Sunday, 7 June 2015

Is the physical all there is? Andrew and Bob, part 2

Last Sunday I published a blog that was a conversation between myself and an online friend and music collaborator of mine called Bob. We discussed human being, mind and consciousness, a subject that interests us both greatly. We come at this subject from quite different positions which makes for good conversation and I thought it would be a good idea to make a blog of our first exchange of questions. Bob agreed.

But, of course, it didn't stop there because these are questions about which it is difficult to find ultimately satisfying answers. And so the conversation continues here with part 2 in which we discuss minds and if human beings are entirely physical or if, as Bob contends, there is a non-physical component.

Andrew's Question:

On a material mind.

You argue against "the strictly material approach" to the origin of mind being physical on, what seem to me, to be flawed grounds. You seem to have a number of such grounds, one of which is that you can't understand how it might work. You ask about the brain's electrochemical activity and ask how it can account for the no doubt millions of processes it needs to account for on a constant basis. You say that a brain would likely burn out if asked to carry out this workload alone. I find this response a little puzzling. Let me give you an example of why. Imagine I have a large amount of water and a pipe. I see the water and the pipe. The pipe seems too small. I have no conception of how the water could possibly fit through that pipe all at once. But am I to rule out the possibility of a bigger pipe? Am I to say that a bigger pipe is impossible? Am I to say that no combination of water and pipes would be able to carry out the physical task I have in mind? Or am I to say that because I cannot see how this would work that I should, instead, conceive of a non-material pipe which could do the work of transmitting water for me? It seems to me that, especially since you say you have no idea how the brain's electrochemical activity might work, that you simply have no basis to make the claim that because you don't understand how it happens that you must therefore refute the possibility. As I read your answers, you don't understand completely how the non-material option might work either. And yet this fact does not stop you choosing that. So I think that, to be consistent, not understanding how something works is not a sufficient reason to completely close off that possible solution.

This same issue affects the question "what determines the content of thought?" Now "determines" is one of those words that as a thinker I don't like. It sounds very like determinism and that's not something I'm a fan of. Again, you seem at a loss to give a material response to this question because you don't understand how physical or material processes could achieve it. Now neither do I. But I know that material processes are happening. So I find it entirely plausible, in line with Occam's Razor (the simplest answer is to be preferred), to start there. And, by the way, I don't think I have to say that electrochemical processes are "determinative" for anything either. I am open to the option they are a means for thought to occur with some other, unknown factor or process the originating point instead. I'm also open to the option that, as you say, thinking of blue monkeys is caused by some electrochemical process itself. And I ask "Why can't it be?" It seems to me that you don't answer why it can't be. You just throw your hands up and say it doesn't make sense and you can't understand how it might work. My point is that in order to posit the kind of mind you have chosen to prefer (something I think is an unfounded deus ex machina) I think you need to give some evidence for it and some evidence for why simpler options are not taken up first and, if necessary, dismissed on better grounds than "I don't understand it". It could be argued, I think, that you have simply chosen to prefer a more obscure alternative when you have established no reasonable basis to do so. You start off by suggesting that the mind could be some type of energy or state and these can be conceived of materially. I myself rule neither option out. And I wish you had stuck with that line of thinking.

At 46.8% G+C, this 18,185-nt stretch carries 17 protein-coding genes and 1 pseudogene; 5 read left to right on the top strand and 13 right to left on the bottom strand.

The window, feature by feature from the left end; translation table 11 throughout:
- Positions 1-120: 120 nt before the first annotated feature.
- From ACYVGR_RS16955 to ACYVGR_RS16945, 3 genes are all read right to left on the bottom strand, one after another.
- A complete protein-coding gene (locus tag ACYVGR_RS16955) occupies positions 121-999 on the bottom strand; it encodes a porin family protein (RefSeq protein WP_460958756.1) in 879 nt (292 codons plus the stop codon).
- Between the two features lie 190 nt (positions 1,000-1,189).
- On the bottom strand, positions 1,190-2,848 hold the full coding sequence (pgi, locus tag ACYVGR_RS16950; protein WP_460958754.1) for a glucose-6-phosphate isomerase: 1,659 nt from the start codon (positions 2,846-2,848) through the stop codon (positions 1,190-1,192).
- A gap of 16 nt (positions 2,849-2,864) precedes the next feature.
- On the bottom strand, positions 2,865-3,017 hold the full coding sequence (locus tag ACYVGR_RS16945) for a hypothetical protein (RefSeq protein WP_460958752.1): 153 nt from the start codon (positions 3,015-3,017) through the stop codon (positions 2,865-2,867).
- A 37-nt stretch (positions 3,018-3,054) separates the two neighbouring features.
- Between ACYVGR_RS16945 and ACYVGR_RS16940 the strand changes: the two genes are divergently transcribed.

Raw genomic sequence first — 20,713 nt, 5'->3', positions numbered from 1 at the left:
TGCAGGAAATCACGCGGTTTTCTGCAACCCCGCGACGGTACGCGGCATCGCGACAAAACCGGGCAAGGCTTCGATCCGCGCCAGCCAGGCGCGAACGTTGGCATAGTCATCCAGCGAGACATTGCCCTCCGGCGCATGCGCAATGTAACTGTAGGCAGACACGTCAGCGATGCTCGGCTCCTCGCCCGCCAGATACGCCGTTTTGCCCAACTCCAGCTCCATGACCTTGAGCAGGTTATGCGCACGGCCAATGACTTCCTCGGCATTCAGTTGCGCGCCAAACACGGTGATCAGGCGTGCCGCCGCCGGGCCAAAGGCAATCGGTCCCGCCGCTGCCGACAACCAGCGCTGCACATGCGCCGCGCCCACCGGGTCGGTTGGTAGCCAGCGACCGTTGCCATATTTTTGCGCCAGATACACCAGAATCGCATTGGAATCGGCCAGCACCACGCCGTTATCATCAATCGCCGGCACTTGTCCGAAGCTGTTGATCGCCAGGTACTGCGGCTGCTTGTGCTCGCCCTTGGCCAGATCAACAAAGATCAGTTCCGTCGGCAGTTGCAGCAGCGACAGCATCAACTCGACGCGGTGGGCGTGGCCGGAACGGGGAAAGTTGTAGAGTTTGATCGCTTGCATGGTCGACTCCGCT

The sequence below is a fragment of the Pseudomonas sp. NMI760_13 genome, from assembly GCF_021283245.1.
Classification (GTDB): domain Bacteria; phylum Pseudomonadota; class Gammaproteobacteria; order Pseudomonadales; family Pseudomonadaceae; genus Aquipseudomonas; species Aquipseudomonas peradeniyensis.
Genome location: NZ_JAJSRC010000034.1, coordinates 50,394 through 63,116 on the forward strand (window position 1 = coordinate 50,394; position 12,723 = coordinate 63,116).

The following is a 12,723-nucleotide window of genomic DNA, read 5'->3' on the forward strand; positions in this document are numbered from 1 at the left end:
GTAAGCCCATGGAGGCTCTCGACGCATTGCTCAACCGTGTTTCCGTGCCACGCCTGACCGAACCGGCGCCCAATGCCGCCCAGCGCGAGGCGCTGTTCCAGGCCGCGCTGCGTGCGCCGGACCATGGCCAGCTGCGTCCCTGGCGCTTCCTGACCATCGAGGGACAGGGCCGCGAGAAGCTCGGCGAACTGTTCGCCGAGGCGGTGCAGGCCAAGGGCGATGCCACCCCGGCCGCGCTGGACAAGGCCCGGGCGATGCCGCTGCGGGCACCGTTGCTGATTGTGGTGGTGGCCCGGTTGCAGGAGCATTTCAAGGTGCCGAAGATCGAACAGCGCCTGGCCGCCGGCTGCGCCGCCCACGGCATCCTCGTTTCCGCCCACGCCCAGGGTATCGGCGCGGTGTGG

Bob's Response:

OK, so let's address information processing power, water and pipes. If you do some practice of being aware of your thoughts and their content, there is an insane amount of stuff going on in our brains. The brain is an amazing information processor, but the amount of information is simply staggering. Can you imagine enough pipes in a bio-mechanism the size of a cantaloupe to handle all that and store all the past experiences of your life? If you can, fine, but I find it difficult.

There is a way out of that with a still entirely physical explanation in that perhaps part of the processing is taking part in one of the other dimensions of quantum physics or string theory. This is how physicists now explain the force of gravity, which has an attractive force that is not explainable by the constraints and mathematics of our 3 dimensions. It is out of proportion and doesn't act the way it should (a problem that haunted Einstein). However, if you add the other 7 dimensions mandated by string theory (11 dimensions total), the math works perfectly with part of the force action taking place in another dimension and part here. So I would be comfortable with that as a material way to explain the amounts of processing.